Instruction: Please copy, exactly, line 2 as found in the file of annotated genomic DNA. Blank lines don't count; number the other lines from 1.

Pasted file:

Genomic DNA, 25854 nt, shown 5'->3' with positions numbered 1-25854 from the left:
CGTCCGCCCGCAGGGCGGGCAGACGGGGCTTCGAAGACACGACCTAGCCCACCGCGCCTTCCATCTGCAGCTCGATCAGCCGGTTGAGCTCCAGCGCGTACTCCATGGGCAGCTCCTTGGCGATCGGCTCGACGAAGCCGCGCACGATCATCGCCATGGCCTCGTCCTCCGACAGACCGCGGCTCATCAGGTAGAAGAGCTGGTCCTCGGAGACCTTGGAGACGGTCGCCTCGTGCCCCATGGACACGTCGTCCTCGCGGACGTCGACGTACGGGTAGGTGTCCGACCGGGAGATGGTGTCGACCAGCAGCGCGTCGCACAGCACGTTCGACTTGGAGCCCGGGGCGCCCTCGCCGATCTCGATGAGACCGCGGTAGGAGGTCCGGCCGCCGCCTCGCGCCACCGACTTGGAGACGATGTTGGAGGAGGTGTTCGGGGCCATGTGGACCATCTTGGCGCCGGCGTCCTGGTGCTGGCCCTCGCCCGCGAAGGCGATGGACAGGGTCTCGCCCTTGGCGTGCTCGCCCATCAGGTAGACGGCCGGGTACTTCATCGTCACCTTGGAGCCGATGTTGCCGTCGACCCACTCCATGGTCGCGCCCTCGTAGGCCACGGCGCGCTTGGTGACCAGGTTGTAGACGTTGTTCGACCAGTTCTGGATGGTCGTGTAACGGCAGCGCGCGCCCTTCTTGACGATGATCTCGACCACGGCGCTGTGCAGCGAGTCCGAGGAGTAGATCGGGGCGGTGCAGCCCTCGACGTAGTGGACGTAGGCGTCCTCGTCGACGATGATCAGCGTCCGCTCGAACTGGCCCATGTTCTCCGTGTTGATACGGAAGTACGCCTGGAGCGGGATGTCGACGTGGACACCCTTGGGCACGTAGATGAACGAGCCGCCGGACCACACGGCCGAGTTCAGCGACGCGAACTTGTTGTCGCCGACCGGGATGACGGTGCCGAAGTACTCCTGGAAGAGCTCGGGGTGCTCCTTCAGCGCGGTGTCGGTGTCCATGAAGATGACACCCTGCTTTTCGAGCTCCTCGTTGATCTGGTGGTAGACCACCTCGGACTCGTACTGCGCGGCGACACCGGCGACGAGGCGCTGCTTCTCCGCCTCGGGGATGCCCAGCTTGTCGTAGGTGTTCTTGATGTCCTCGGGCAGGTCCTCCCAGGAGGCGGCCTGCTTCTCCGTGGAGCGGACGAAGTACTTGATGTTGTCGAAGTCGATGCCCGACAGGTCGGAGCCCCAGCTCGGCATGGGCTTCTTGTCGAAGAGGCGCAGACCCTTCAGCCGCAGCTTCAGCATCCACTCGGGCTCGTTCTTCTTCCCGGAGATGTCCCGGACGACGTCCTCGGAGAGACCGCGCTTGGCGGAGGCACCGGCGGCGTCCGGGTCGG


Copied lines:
CGTCCGCCCGCAGGGCGGGCAGACGGGGCTTCGAAGACACGACCTAGCCCACCGCGCCTTCCATCTGCAGCTCGATCAGCCGGTTGAGCTCCAGCGCGTACTCCATGGGCAGCTCCTTGGCGATCGGCTCGACGAAGCCGCGCACGATCATCGCCATGGCCTCGTCCTCCGACAGACCGCGGCTCATCAGGTAGAAGAGCTGGTCCTCGGAGACCTTGGAGACGGTCGCCTCGTGCCCCATGGACACGTCGTCCTCGCGGACGTCGACGTACGGGTAGGTGTCCGACCGGGAGATGGTGTCGACCAGCAGCGCGTCGCACAGCACGTTCGACTTGGAGCCCGGGGCGCCCTCGCCGATCTCGATGAGACCGCGGTAGGAGGTCCGGCCGCCGCCTCGCGCCACCGACTTGGAGACGATGTTGGAGGAGGTGTTCGGGGCCATGTGGACCATCTTGGCGCCGGCGTCCTGGTGCTGGCCCTCGCCCGCGAAGGCGATGGACAGGGTCTCGCCCTTGGCGTGCTCGCCCATCAGGTAGACGGCCGGGTACTTCATCGTCACCTTGGAGCCGATGTTGCCGTCGACCCACTCCATGGTCGCGCCCTCGTAGGCCACGGCGCGCTTGGTGACCAGGTTGTAGACGTTGTTCGACCAGTTCTGGATGGTCGTGTAACGGCAGCGCGCGCCCTTCTTGACGATGATCTCGACCACGGCGCTGTGCAGCGAGTCCGAGGAGTAGATCGGGGCGGTGCAGCCCTCGACGTAGTGGACGTAGGCGTCCTCGTCGACGATGATCAGCGTCCGCTCGAACTGGCCCATGTTCTCCGTGTTGATACGGAAGTACGCCTGGAGCGGGATGTCGACGTGGACACCCTTGGGCACGTAGATGAACGAGCCGCCGGACCACACGGCCGAGTTCAGCGACGCGAACTTGTTGTCGCCGACCGGGATGACGGTGCCGAAGTACTCCTGGAAGAGCTCGGGGTGCTCCTTCAGCGCGGTGTCGGTGTCCATGAAGATGACACCCTGCTTTTCGAGCTCCTCGTTGATCTGGTGGTAGACCACCTCGGACTCGTACTGCGCGGCGACACCGGCGACGAGGCGCTGCTTCTCCGCCTCGGGGATGCCCAGCTTGTCGTAGGTGTTCTTGATGTCCTCGGGCAGGTCCTCCCAGGAGGCGGCCTGCTTCTCCGTGGAGCGGACGAAGTACTTGATGTTGTCGAAGTCGATGCCCGACAGGTCGGAGCCCCAGCTCGGCATGGGCTTCTTGTCGAAGAGGCGCAGACCCTTCAGCCGCAGCTTCAGCATCCACTCGGGCTCGTTCTTCTTCCCGGAGATGTCCCGGACGACGTCCTCGGAGAGACCGCGCTTGGCGGAGGCACCGGCGGCGTCCGGGTCGG